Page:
Two thermal transfer algorithms for soil are used to investigate the diurnal vertical temperature variation in the common case of a vertically heterogeneous thermal diffusivity and the considerable liquid water flux which generally exists in soil when surface evaporation is large. One algorithm assumes that soil is vertically homogenous and takes into account only thermal conduction, and the other, developed in our recent study, considers the vertical heterogeneity of thermal diffusivity in soil and couples thermal conduction and convection (e.g., heat transfer by water flux). Theoretically the two methods are identical for vertically homogenous dry soil. On the basis of soil temperature data collected at a bare soil site over the Loess Plateau of China during the period from DOYs 197 to 241, 2005, we found that the new algorithm gives a realistic estimate of soil temperature while the previous one, on average, overestimates either the diurnal amplitude by 0.95 K or the phase shift by 0.207 rad (i.e., 47.44 min) at the soil depth of 0.10 m. Using the new algorithm and measurements of soil temperature, we determine the soil thermal diffusivity and a variable that represents the sum of the vertical gradient of soil thermal diffusivity and water flux density at three levels within the first 0.40 m of the soil surface. We also simulate the soil temperature for the depths of 0.20 m and 0.40 m, and the results are in satisfactory agreement with direct measurements. The main contribution here is to provide analytic insight into the role of heterogeneity and some simple formulae as tools for interpretation of the role of heterogeneity in observed diurnal temperature variations.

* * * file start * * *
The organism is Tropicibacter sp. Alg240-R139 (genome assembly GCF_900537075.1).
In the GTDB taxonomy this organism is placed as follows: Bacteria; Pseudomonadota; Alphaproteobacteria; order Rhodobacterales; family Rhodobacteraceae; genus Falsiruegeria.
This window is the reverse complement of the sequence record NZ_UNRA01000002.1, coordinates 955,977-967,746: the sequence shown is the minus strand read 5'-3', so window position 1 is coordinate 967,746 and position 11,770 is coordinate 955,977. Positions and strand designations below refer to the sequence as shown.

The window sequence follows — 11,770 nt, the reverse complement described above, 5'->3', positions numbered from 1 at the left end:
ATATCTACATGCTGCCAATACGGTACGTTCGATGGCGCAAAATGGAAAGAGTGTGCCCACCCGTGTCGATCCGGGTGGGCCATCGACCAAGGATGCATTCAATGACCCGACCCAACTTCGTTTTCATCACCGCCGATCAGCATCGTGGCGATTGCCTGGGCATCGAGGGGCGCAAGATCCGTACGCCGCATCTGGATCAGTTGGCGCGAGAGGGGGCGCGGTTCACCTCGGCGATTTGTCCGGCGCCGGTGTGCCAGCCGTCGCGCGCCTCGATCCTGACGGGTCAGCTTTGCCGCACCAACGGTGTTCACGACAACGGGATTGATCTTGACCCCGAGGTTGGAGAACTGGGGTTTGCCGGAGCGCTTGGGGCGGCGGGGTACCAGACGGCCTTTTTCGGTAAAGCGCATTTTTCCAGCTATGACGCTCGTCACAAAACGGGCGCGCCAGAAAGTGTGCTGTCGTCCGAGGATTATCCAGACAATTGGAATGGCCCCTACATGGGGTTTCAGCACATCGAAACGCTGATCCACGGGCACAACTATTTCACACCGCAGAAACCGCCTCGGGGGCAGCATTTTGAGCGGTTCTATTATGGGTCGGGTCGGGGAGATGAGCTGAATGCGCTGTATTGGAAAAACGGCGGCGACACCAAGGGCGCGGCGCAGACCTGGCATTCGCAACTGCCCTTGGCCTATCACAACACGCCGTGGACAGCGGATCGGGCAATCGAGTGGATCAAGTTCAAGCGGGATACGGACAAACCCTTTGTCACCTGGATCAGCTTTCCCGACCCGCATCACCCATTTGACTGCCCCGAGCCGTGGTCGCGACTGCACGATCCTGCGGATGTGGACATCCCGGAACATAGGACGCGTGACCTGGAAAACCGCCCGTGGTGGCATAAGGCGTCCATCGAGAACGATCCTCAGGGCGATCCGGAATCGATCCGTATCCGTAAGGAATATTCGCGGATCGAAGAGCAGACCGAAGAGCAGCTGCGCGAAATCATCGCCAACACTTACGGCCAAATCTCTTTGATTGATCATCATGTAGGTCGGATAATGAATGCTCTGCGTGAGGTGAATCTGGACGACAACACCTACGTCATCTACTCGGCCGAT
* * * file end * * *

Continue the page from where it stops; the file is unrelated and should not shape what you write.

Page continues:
Available at: http://works.bepress.com/robert-horton/40/